It’s not uncommon to treat something new and unfamiliar almost like a fictional story. After all, you’re not quite sure what to make of it, and you don’t understand enough to operate beyond guesswork. For a lot of beginners, that’s exactly what bitcoin seems to be – something along the lines of fiction. But – and this is worth taking note of – the fact that it’s the most widely known form of digital currency today is a clear sign that bitcoin has crossed the realm of the real world. Factor in the point that it’s used and accepted for many transactions around the world makes it deserving of the attention it has gathered so far.
If you’re a beginner to bitcoin, this quick overview will help you wrap your head around it. What bitcoin is, what it actually does, and how people earn from it.
Going Down History Lane
Bitcoin is regarded as the first established cryptocurrency; that is, it’s a digital asset that’s secured with cryptography and can be exchanged like one does a normal currency. There were other cryptocurrency versions that were launched prior to bitcoin being released to the public in 2009, but none that was fully developed. The inventor is credited only with the pseudonym Satoshi Nakamoto, and whether it was an individual or a group of people remains unknown until today, because the identity has been anonymous from the start.
Nakamoto, nevertheless, stated that the goal of bitcoin is actually simple and straightforward: to create a “new electronic cash system” that is “completely decentralized with no server or central authority.”
Bitcoin in Simple Terms
Simply put, bitcoin is a digital currency. That means that there’s no need to mint coins or print bills when using it. It’s decentralized, meaning that it’s not controlled by any particular authority, government, or even financial institution – the way regular currencies are. It’s also completely anonymous; the owners of bitcoins are not identified with anything that will connect them to their digital assets: no name, no account number, and no social security number. Instead, bitcoin makes use of blockchain technology and encryption keys to link buyers with sellers. And, similar with gold or diamonds, bitcoins can also get “mined.”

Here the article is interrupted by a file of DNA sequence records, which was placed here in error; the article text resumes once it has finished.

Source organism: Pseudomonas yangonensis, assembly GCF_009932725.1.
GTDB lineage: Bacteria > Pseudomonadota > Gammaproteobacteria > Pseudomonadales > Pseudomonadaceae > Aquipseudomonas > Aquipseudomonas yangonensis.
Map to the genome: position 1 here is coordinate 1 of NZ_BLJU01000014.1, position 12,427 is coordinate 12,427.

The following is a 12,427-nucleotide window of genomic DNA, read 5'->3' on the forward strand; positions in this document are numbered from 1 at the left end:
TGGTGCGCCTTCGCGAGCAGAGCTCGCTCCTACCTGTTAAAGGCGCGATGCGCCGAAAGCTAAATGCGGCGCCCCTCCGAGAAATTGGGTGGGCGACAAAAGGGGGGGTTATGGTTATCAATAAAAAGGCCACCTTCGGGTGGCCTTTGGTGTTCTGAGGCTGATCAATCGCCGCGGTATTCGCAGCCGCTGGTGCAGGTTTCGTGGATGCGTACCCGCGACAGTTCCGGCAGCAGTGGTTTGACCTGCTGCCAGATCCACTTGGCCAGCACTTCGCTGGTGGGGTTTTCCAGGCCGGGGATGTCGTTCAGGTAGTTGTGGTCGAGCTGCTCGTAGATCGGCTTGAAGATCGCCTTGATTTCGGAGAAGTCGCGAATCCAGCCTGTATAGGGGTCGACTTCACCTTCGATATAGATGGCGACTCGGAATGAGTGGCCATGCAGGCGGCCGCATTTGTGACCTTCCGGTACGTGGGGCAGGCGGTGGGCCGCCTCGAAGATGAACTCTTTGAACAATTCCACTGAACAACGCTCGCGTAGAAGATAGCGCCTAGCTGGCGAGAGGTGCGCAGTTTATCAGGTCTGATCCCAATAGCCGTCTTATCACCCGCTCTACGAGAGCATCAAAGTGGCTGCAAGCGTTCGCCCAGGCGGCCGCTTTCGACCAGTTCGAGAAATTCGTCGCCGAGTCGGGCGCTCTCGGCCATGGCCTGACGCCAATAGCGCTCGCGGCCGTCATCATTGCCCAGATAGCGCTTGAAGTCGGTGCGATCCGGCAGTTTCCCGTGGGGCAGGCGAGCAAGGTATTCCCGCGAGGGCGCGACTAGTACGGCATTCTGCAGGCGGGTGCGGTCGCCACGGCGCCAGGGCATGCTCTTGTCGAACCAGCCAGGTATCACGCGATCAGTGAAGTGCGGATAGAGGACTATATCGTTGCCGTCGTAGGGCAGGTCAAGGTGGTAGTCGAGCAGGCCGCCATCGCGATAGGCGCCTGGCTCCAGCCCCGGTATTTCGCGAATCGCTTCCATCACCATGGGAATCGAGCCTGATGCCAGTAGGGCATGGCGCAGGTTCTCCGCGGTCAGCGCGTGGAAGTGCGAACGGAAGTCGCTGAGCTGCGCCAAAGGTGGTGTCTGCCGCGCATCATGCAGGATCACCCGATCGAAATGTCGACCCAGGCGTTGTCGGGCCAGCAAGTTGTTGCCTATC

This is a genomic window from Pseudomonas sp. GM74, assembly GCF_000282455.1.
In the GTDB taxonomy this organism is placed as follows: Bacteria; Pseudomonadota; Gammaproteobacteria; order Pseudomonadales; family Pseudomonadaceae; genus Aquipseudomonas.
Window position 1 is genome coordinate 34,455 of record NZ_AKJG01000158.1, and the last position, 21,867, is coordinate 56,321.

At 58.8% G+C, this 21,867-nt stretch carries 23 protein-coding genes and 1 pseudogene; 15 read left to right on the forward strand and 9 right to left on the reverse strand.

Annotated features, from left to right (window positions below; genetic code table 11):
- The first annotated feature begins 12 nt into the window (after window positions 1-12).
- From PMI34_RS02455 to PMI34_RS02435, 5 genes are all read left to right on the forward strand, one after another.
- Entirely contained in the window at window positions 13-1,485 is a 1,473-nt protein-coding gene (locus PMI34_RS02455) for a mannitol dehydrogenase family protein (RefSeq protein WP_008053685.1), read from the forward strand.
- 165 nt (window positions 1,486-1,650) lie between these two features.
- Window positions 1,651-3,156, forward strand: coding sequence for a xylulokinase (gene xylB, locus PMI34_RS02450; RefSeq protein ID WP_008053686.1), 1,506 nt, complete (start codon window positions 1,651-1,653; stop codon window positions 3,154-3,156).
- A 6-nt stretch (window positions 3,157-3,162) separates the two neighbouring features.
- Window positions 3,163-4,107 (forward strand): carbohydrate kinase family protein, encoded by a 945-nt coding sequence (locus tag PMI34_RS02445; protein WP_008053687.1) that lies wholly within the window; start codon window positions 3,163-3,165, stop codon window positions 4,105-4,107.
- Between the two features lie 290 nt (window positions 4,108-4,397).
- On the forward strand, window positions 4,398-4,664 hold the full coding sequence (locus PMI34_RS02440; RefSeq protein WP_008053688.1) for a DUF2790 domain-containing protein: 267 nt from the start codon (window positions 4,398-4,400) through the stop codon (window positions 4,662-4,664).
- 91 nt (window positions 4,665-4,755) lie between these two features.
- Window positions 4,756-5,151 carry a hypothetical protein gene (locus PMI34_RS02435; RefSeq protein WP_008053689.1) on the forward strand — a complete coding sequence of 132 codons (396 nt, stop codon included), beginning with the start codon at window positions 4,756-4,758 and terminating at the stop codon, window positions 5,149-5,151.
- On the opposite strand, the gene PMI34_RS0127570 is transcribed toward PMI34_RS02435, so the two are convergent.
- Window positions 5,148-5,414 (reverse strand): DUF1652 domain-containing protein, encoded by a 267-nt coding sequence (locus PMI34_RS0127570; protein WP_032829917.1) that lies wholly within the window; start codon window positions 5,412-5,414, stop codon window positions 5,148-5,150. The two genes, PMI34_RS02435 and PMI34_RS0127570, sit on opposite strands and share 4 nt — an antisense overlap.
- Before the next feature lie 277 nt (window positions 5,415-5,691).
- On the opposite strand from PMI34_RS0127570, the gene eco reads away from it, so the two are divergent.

People use energy-intense and very powerful computers to “mine” bitcoins and make more of them. To date, there are approximately 16 million bitcoins around. That leaves only 5 more million available for mining because bitcoin developers had decided to make the ceiling quantity at 21 million. Now, this is the anatomy of a bitcoin. Every bitcoin can be divided into smaller parts; the smallest fraction is equivalent to one hundred millionth of a bitcoin referred to as a “Satoshi,” after the name of its credited inventor Nakamoto.
And what does the mining entail? The process actually involves computers solving a very challenging mathematical problem that only gets more difficult progressively. When a problem is solved, it allows one block of a bitcoin to be processed and the miner is then rewarded with his new bitcoin. All users must establish a bitcoin address in order to claim the bitcoins they were able to mine. Think of the address sort of like a digital mailbox with a series of letters and 27-34 numbers. But contrary to a regular mailbox, though, there’s no user’s identity that’s linked to it.
On Using Bitcoins
While mining is quite popular to get your hands on bitcoins, there are other ways to acquire these digital coins. First off, you can transact with bitcoins and utilize them as a means to pay for products or services. For that you need to set up your bitcoin wallet, but doing so is actually surprisingly simple. If you have a PayPal account, then you have an idea that having your own virtual wallet would be on the same range – easy to set up and wouldn’t require a lot of your time. Then just choose a notable digital assets exchange platform and you’re good to go. You’re now ready to buy, sell, and manage your digital assets.
You may also look into websites that pays in bitcoins for completing particular tasks. Once you have your bitcoins, you can opt to lend them out and, in turn, earn interest. A good exchange platform will also allow you to trade your regular currency (USD, MYR, SGD, EUR, CNY, and AUD, for instance) for bitcoins. It might likewise be interesting to keep a tab on merchants that accept bitcoin payment for a wide range of merchandise – from gift vouchers all the way to pizza.
Dealing with Risks
Like with most things that are new and still in the process of being developed, bitcoin presents a fair amount of opportunities as well as risks. While its complete anonymity and lack of regulation may pose glitches every now and then, it also presents a lot of advantages for those who lean more on the inquisitive side and are willing to learn about this digital currency.
It remains to be seen whether or not bitcoin can actually replace government-controlled, centralized currency. But one thing’s for sure: the technology is certainly growing and evolving, so it won’t hurt in the least to be familiar with bitcoins.
As an entrepreneur, you owe it to yourself, your business, and your customers to always be on the lookout for ways to improve. That means actively scouting for opportunities to make things easier, to build a more efficient system, and to serve your customers better. The fact that bitcoin is now accepted by over 100,000 establishments around the world definitely means something, so it’s worth your time and effort to at least have a basic understanding of it – regardless of what industry your business is in.
Have you tried using bitcoins? If so, how was your experience with it? And perhaps just as interesting to note: how do you think digital currencies will affect businesses in the succeeding years? We’d love to know your insights; share us your thoughts in the comments section.